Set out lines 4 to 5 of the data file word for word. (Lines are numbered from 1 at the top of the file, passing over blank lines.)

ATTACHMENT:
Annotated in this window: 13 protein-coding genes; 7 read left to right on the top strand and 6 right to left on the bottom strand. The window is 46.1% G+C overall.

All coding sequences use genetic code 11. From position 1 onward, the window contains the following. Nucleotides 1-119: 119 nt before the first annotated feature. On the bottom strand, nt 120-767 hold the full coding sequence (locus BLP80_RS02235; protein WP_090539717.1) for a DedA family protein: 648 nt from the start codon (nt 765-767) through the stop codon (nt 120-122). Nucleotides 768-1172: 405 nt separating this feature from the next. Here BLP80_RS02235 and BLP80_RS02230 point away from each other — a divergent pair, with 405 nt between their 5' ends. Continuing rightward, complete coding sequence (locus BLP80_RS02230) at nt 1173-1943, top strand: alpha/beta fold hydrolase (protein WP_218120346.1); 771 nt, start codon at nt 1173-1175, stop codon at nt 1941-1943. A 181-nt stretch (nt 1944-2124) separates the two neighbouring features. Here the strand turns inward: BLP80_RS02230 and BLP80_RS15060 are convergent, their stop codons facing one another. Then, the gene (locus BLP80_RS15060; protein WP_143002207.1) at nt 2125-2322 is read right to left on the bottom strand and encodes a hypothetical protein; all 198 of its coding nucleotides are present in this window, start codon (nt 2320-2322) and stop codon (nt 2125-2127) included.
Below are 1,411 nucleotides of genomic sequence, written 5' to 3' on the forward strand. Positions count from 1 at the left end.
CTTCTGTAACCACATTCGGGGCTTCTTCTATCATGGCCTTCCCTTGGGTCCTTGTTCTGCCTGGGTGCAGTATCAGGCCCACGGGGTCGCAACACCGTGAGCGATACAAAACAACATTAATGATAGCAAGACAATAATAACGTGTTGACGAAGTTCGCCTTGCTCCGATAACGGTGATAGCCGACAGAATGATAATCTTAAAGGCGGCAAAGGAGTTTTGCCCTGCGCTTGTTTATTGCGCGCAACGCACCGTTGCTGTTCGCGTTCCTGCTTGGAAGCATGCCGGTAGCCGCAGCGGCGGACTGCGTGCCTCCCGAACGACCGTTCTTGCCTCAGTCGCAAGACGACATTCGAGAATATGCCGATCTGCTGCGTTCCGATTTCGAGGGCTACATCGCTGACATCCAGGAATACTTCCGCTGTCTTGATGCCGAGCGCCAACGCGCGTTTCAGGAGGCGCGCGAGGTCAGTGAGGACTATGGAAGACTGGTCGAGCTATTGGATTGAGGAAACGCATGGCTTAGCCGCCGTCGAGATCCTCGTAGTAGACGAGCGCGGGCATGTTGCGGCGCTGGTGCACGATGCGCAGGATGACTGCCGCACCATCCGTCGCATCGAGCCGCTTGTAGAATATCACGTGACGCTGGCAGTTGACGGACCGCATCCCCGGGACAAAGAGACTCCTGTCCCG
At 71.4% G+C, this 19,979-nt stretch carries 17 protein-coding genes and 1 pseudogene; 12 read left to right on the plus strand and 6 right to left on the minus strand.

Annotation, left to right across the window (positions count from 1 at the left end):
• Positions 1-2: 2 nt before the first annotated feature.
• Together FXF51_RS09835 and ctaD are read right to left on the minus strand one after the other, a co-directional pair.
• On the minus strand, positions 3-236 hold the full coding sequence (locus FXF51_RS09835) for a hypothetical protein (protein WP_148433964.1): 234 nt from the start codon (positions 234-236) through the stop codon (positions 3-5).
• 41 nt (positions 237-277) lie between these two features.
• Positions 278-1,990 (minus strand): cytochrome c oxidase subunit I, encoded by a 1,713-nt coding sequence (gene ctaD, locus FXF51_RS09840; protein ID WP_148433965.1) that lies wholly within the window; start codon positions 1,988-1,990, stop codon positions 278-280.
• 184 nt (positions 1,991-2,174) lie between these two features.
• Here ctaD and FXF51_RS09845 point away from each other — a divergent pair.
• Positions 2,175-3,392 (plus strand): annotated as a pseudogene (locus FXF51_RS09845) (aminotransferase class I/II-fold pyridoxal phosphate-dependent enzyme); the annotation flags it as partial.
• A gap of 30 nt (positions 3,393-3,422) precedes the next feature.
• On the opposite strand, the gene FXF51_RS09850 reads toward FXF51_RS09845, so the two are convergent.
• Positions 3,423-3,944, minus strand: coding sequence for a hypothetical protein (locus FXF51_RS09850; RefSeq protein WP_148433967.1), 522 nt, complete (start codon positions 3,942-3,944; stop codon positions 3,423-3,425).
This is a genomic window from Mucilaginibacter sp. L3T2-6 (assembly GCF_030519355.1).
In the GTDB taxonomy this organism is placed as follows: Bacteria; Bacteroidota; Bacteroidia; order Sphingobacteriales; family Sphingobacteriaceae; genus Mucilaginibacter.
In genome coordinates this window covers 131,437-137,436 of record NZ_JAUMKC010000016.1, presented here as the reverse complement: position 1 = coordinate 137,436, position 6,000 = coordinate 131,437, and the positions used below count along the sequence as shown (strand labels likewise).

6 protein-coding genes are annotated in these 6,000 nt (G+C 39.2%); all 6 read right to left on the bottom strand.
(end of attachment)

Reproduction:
CTTCTGTAACCACATTCGGGGCTTCTTCTATCATGGCCTTCCCTTGGGTCCTTGTTCTGCCTGGGTGCAGTATCAGGCCCACGGGGTCGCAACACCGTGAGCGATACAAAACAACATTAATGATAGCAAGACAATAATAACGTGTTGACGAAGTTCGCCTTGCTCCGATAACGGTGATAGCCGACAGAATGATAATCTTAAAGGCGGCAAAGGAGTTTTGCCCTGCGCTTGTTTATTGCGCGCAACGCACCGTTGCTGTTCGCGTTCCTGCTTGGAAGCATGCCGGTAGCCGCAGCGGCGGACTGCGTGCCTCCCGAACGACCGTTCTTGCCTCAGTCGCAAGACGACATTCGAGAATATGCCGATCTGCTGCGTTCCGATTTCGAGGGCTACATCGCTGACATCCAGGAATACTTCCGCTGTCTTGATGCCGAGCGCCAACGCGCGTTTCAGGAGGCGCGCGAGGTCAGTGAGGACTATGGAAGACTGGTCGAGCTATTGGATTGAGGAAACGCATGGCTTAGCCGCCGTCGAGATCCTCGTAGTAGACGAGCGCGGGCATGTTGCGGCGCTGGTGCACGATGCGCAGGATGACTGCCGCACCATCCGTCGCATCGAGCCGCTTGTAGAATATCACGTGACGCTGGCAGTTGACGGACCGCATCCCCGGGACAAAGAGACTCCTGTCCCG
At 71.4% G+C, this 19,979-nt stretch carries 17 protein-coding genes and 1 pseudogene; 12 read left to right on the plus strand and 6 right to left on the minus strand.